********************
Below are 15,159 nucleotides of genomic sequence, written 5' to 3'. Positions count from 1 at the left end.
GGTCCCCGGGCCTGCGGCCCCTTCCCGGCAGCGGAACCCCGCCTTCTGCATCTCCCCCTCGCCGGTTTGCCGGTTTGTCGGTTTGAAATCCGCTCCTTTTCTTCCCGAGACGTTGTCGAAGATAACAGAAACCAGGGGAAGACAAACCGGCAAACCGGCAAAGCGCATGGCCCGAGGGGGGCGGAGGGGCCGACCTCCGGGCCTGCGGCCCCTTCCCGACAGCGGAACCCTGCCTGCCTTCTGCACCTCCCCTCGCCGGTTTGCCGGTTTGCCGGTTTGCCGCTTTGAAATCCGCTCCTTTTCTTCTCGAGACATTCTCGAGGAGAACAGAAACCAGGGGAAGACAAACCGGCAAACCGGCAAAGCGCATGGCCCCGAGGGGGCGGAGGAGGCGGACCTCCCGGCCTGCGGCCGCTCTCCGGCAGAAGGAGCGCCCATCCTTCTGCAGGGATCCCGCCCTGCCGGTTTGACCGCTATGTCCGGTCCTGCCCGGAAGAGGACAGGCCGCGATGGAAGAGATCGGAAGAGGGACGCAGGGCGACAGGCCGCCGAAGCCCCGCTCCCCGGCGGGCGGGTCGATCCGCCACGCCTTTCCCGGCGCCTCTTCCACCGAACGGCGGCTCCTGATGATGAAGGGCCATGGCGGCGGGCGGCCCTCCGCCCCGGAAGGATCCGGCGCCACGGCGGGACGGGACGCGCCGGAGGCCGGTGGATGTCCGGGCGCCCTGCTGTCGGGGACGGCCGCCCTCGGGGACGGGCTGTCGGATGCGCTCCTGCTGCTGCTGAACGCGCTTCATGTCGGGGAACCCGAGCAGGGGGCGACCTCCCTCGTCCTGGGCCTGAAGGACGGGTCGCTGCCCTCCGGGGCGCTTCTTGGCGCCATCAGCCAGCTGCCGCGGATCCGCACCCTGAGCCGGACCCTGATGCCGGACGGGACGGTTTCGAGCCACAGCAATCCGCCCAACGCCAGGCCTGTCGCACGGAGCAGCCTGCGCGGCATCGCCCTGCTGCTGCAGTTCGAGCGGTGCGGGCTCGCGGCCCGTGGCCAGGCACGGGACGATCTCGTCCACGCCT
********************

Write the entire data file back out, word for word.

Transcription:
Below are 15,159 nucleotides of genomic sequence, written 5' to 3'. Positions count from 1 at the left end.
GGTCCCCGGGCCTGCGGCCCCTTCCCGGCAGCGGAACCCCGCCTTCTGCATCTCCCCCTCGCCGGTTTGCCGGTTTGTCGGTTTGAAATCCGCTCCTTTTCTTCCCGAGACGTTGTCGAAGATAACAGAAACCAGGGGAAGACAAACCGGCAAACCGGCAAAGCGCATGGCCCGAGGGGGGCGGAGGGGCCGACCTCCGGGCCTGCGGCCCCTTCCCGACAGCGGAACCCTGCCTGCCTTCTGCACCTCCCCTCGCCGGTTTGCCGGTTTGCCGGTTTGCCGCTTTGAAATCCGCTCCTTTTCTTCTCGAGACATTCTCGAGGAGAACAGAAACCAGGGGAAGACAAACCGGCAAACCGGCAAAGCGCATGGCCCCGAGGGGGCGGAGGAGGCGGACCTCCCGGCCTGCGGCCGCTCTCCGGCAGAAGGAGCGCCCATCCTTCTGCAGGGATCCCGCCCTGCCGGTTTGACCGCTATGTCCGGTCCTGCCCGGAAGAGGACAGGCCGCGATGGAAGAGATCGGAAGAGGGACGCAGGGCGACAGGCCGCCGAAGCCCCGCTCCCCGGCGGGCGGGTCGATCCGCCACGCCTTTCCCGGCGCCTCTTCCACCGAACGGCGGCTCCTGATGATGAAGGGCCATGGCGGCGGGCGGCCCTCCGCCCCGGAAGGATCCGGCGCCACGGCGGGACGGGACGCGCCGGAGGCCGGTGGATGTCCGGGCGCCCTGCTGTCGGGGACGGCCGCCCTCGGGGACGGGCTGTCGGATGCGCTCCTGCTGCTGCTGAACGCGCTTCATGTCGGGGAACCCGAGCAGGGGGCGACCTCCCTCGTCCTGGGCCTGAAGGACGGGTCGCTGCCCTCCGGGGCGCTTCTTGGCGCCATCAGCCAGCTGCCGCGGATCCGCACCCTGAGCCGGACCCTGATGCCGGACGGGACGGTTTCGAGCCACAGCAATCCGCCCAACGCCAGGCCTGTCGCACGGAGCAGCCTGCGCGGCATCGCCCTGCTGCTGCAGTTCGAGCGGTGCGGGCTCGCGGCCCGTGGCCAGGCACGGGACGATCTCGTCCACGCCT